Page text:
podcasts, research

Cross-Cultural Communication and Transnational Crimes

This C+MRC podcast episode features a scholarly dynamic duo. Who also happen to be married to each other. Dr. Bond Benton joined the School of Communication and Media in the College of the Arts this year. Dr. Daniela Peterka-Benton also joined Montclair State University—in the Department of Justice Studies in the College of Humanities and Social Sciences. Together they have a growing body of research at the intersection of media, popular culture, cross-cultural communication, and transnational crimes. Their work spans:

  • Japanese environmental perspectives in Godzilla films
  • Building public relations teams in post genocide Rwanda
  • Recruitment and retention strategies employed by international terrorist organizations
  • Reputation repair strategies for consumer brands hijacked by alt right and Neo Nazi extremist groups.

Benton and Peterka-Benton co-wrote a piece for the Fletcher Forum for World Affairs in 2016 titled, “The Battle of Thermopylae and the Iconography of Hate” where they discuss the 2007 film 300 and its unexpected positioning as propaganda of far right movements in Europe. Here is a pull quote mentioned in this episode:

“The media has enormous power in energizing social movements for good or ill.  The Scottish independence movement, for example, was profoundly influenced by the film Braveheart. More insidiously, D.W. Griffith’s 1915 racist epic Birth of a Nation was instrumental in the second rise of the Ku Klux Klan. . . While it is folly to attribute the traction gained by far right organizations and hate groups to media images, history suggests that we would do well to consider how popular culture is capable of turning hate into heroism.”

In their piece “Effects of Cultural Collectivism on Terrorism Favorability” published in a 2014 issue of The Journal of Applied Security Research Benton and Peterka-Benton found that cultural attitudes are rarely taken into consideration in the formulation of proactive policies designed to eliminate terrorist environments and groups. And that democracy has features that are frequently not compatible with the perspectives of more collective cultures (Benton clarifies this in the podcast to mean the “American” version of democracy). Other interesting takeaways from their research:

  • The “majority rules” ethos of democracy suggests that the plurality of individual opinion has more value than collective group identity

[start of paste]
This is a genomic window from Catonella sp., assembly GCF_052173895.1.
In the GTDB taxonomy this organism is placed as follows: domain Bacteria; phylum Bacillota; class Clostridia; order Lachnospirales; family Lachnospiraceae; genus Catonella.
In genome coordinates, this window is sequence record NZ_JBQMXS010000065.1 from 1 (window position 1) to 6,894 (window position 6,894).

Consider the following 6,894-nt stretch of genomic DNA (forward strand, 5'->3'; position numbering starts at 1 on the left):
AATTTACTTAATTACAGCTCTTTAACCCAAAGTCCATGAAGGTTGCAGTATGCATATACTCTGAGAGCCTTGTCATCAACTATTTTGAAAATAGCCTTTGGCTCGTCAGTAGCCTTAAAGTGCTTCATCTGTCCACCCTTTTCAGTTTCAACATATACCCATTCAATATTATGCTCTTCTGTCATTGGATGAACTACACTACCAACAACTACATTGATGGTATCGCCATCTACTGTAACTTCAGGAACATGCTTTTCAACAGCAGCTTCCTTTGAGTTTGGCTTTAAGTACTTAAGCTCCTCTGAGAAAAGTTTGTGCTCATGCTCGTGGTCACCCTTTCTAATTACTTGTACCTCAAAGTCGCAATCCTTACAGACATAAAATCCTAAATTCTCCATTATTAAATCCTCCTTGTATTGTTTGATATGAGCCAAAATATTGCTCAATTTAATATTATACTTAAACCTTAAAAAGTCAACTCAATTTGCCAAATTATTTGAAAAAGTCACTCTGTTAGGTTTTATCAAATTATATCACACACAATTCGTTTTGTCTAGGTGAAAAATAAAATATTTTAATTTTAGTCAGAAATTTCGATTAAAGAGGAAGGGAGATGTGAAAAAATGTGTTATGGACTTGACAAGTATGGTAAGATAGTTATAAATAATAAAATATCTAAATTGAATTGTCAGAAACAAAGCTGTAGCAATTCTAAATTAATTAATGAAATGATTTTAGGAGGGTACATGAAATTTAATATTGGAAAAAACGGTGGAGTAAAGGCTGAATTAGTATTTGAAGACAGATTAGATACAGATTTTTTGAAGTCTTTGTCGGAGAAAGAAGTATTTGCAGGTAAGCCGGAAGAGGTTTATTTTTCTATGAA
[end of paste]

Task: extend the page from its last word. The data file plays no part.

• The link between increased political freedom and decreased political violence is largely unsubstantiated.
  • Framing terrorism as something that limits individual choice is unlikely to serve as a salient argument when group status is the supreme value. Framing terrorism as detrimental to group status in a compelling and culturally authentic way may prove a far more fruitful approach.

And if this doesn’t compel you to listen to this episode, then the conversational tangent into BTS (K-pop) just might.

Dr. Bond Benton joined the School of Communication and Media in the College of the Arts this year. He received his Ph.D. from the University of Vienna in Austria after working with the State Department for nearly a decade. His research focuses extensively on the global and cultural dimensions of public communication. His first book, The Challenge of Working for Americans was published in 2014.

Dr. Daniela Peterka-Benton joined Montclair State University’s Department of Justice Studies in the College of Humanities and Social Sciences. She has a PhD in Sociology with a specialization in Criminology from the University of Vienna, Austria. Her research interests center around transnational crimes such as human trafficking, human smuggling, arms trafficking, and right-wing terrorism and extremism. Dr. Peterka-Benton has published numerous articles in peer-reviewed journals. Prior to her focusing on a full-time academic career, she worked for the U.S. State Department’s Office of Diplomatic Security at the U.S. Embassy in Vienna, Austria.